Mark Anthony King wasn't really looking for an opportunity to open an art gallery in Denver, but when he saw the perfect space at 13th Avenue and Bannock Street, he decided to make the leap. That was around Thanksgiving.
In a few short months, he sold Stoneheart Gallery in Evergreen to Julianne Miller, who took over Jan. 15. King leased the Denver space and is getting it ready for the opening April 6.
King, 45, had been a presence in Evergreen’s Main Street gallery scene for six years as owner and director of Stoneheart Gallery.
"I had no interest in moving at the time," King said.
An Evergreen resident since 2005 with his wife, Haydee Maria, King has no immediate plans to live closer to Denver.
One of his frequent customers, Catherine Ferguson of Highlands Ranch, told him he should look at the building recently vacated after 30 years by the landmark Camera Obscura art photography gallery near the Denver Art Museum.
"I was interested because of my background in photography and the knowledge that director Hal Gould had exhibited celebrities such as Ansel Adams, Imogen Cunningham, Paul Strand and Edward Weston. When I heard the space was available, it seemed like a good place to get my foot in the door," King said.
What he found was 1,000 square feet equally divided on two levels.
"It was half great and half needed a total rehab," King said.
The downstairs was fine, but the upstairs hadn't been touched in 30 years. He ripped out three layers of flooring (plywood, carpeting and vinyl) in that order to get to the original hardwood.
"I saw the possibilities. It was definitely a place for a new challenge and a bigger market."
The summer before he found the building, artist Julianne Miller approached him out of the blue about buying Stoneheart. It all just seemed to come together.
"The timing was right. The universe was guiding me in that direction," King said. "I'm thrilled that Stoneheart is still going to be here."
The new building in Denver also houses the Native American Trading Post and art photographer Andy Marquez.
After a period of remodeling, which King is doing mostly himself, the grand opening will be from 6 to 9 p.m. April 6.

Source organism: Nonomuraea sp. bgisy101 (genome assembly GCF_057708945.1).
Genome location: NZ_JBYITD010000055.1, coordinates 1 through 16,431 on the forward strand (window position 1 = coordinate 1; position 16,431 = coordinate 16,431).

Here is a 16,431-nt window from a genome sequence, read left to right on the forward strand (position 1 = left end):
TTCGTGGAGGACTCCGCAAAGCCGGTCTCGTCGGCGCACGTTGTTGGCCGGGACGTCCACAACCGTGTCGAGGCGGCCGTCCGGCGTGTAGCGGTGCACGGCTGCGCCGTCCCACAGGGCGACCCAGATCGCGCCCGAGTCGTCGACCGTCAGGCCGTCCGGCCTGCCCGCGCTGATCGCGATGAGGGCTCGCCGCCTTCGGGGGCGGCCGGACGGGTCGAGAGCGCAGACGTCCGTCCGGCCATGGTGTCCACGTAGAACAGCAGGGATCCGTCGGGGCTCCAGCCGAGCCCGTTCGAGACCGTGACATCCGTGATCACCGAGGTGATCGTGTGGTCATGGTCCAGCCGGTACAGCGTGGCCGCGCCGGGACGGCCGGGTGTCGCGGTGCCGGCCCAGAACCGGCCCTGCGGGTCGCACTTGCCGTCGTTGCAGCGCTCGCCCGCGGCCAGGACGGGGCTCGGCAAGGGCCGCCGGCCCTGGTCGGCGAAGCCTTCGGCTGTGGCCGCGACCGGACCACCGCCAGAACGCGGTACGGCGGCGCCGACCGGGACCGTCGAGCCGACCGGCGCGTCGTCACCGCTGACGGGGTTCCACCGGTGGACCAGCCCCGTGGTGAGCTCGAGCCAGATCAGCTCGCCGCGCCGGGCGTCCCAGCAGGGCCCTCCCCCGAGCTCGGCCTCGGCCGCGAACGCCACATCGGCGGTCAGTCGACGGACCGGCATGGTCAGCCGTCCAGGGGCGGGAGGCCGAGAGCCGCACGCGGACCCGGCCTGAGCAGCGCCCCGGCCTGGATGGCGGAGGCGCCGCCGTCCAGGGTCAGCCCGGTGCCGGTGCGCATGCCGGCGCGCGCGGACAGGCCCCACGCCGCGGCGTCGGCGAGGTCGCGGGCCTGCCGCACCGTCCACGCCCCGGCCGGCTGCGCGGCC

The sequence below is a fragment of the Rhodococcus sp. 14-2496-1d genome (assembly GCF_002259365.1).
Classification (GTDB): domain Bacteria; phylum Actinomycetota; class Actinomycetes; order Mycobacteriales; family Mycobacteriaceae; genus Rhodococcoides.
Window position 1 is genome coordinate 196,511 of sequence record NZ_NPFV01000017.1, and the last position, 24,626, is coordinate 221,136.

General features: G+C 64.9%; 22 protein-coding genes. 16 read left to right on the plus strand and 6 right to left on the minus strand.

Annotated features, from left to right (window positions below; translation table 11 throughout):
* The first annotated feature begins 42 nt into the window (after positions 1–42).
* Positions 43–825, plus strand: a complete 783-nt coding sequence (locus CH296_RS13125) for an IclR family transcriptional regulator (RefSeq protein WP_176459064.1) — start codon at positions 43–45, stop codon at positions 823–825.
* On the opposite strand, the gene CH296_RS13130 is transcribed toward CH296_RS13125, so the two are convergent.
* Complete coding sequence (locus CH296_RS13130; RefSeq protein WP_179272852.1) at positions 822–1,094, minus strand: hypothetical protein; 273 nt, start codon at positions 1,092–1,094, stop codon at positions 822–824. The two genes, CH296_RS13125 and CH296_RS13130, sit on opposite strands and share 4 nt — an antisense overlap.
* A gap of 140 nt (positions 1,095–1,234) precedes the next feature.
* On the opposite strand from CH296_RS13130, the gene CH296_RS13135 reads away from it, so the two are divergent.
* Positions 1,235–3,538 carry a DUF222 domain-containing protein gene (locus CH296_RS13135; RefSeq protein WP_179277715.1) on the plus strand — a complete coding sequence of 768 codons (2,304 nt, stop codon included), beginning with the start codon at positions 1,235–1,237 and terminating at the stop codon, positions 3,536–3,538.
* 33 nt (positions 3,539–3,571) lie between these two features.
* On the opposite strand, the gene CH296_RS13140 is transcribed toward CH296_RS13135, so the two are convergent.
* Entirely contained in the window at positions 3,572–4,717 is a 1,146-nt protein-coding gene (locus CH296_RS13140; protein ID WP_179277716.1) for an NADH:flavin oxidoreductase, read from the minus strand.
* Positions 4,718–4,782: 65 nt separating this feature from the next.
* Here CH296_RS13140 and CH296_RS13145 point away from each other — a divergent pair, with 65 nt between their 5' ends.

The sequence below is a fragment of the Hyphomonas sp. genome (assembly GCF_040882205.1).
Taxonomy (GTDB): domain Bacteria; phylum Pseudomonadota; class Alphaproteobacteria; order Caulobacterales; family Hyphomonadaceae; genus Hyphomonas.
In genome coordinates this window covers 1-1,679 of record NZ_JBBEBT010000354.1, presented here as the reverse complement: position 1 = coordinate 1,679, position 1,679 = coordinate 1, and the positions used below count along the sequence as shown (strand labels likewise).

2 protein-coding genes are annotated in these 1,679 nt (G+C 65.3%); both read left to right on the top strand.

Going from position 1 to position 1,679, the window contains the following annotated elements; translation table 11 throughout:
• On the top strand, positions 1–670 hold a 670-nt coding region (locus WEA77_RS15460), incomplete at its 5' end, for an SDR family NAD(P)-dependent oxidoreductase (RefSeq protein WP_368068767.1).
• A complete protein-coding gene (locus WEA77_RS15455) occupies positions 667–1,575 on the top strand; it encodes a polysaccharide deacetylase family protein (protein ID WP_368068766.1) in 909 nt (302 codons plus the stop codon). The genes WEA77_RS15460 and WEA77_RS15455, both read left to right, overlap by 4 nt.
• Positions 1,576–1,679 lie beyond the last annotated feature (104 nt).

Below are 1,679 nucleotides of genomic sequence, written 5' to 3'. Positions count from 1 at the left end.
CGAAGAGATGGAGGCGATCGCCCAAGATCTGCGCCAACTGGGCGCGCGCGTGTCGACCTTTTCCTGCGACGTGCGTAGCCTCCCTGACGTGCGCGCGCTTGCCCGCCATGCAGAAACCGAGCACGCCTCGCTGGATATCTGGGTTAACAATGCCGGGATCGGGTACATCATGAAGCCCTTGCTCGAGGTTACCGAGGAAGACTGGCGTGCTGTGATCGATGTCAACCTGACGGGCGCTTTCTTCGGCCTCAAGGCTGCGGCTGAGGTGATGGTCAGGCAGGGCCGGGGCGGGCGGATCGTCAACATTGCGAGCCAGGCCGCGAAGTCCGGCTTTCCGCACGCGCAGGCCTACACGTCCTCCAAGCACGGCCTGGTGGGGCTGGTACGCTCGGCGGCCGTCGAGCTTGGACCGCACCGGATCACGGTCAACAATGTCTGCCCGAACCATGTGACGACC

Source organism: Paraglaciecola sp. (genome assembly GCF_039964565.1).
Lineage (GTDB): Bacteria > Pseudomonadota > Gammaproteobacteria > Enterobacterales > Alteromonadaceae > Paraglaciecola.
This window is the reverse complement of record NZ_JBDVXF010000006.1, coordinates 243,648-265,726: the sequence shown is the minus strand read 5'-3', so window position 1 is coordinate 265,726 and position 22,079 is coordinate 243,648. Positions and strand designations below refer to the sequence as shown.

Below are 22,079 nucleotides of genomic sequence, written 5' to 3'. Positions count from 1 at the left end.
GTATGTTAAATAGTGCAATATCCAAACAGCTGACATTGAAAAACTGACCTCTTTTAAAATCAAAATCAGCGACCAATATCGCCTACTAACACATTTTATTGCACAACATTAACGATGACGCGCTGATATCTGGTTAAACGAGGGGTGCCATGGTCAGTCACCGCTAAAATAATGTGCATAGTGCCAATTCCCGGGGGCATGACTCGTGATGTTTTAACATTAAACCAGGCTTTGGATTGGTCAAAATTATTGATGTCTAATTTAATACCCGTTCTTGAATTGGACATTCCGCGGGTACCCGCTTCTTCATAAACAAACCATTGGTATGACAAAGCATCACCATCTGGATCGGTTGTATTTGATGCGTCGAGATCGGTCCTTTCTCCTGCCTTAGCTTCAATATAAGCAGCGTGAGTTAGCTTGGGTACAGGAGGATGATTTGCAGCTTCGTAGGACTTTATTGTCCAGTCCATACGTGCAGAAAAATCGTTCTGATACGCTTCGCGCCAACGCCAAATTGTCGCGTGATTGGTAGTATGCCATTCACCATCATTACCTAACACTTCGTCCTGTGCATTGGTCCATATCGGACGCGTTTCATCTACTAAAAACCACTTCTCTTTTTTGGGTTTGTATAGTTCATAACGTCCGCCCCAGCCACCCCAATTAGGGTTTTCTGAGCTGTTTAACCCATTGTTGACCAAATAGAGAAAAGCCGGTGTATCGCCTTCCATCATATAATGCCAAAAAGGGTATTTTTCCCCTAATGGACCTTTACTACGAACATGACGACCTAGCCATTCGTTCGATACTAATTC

King plans to feature some of the same artists he has hosted in Evergreen (Jennifer Yoswa, Lorri Acott, Adam Schultz and Cynthia Reid) at the Denver gallery, in addition to some more contemporary, edgier and experimental art.
"Part of the fun of being an art director is discovering new artists," said King, who is also a painter and photographer.
When he started Stoneheart Gallery, King was really looking for a smaller space to sell his art photography, but the small space he wanted was taken. So he took the larger space and had to find more artists to fill it.
He had a couple of good years under his belt before the down economy kicked in.
"It was difficult" to survive the last few years, he says. "There were months when I just scraped by." But King still believes in the future of Evergreen as a mountain arts town of stature.
"When I first moved here, I saw Evergreen as a mini-Santa Fe. I thought I could help turn it in that direction. I think if it wasn't for the economic crisis, it would have had more steam. The economy set back the whole industry," he said. "It has the right energy, the right vibe. The light here is amazing. … If you look around town, it's full of art.
"People you meet in this business are truly wonderful. They are all so positive. They believe in the arts, and they love to the support the arts."
Contact Vicky Gits at email@example.com or 303-350-1042.
The Muse Fine Art Gallery
1309 Bannock St., Denver
website: themusefineartgallery.com (under construction)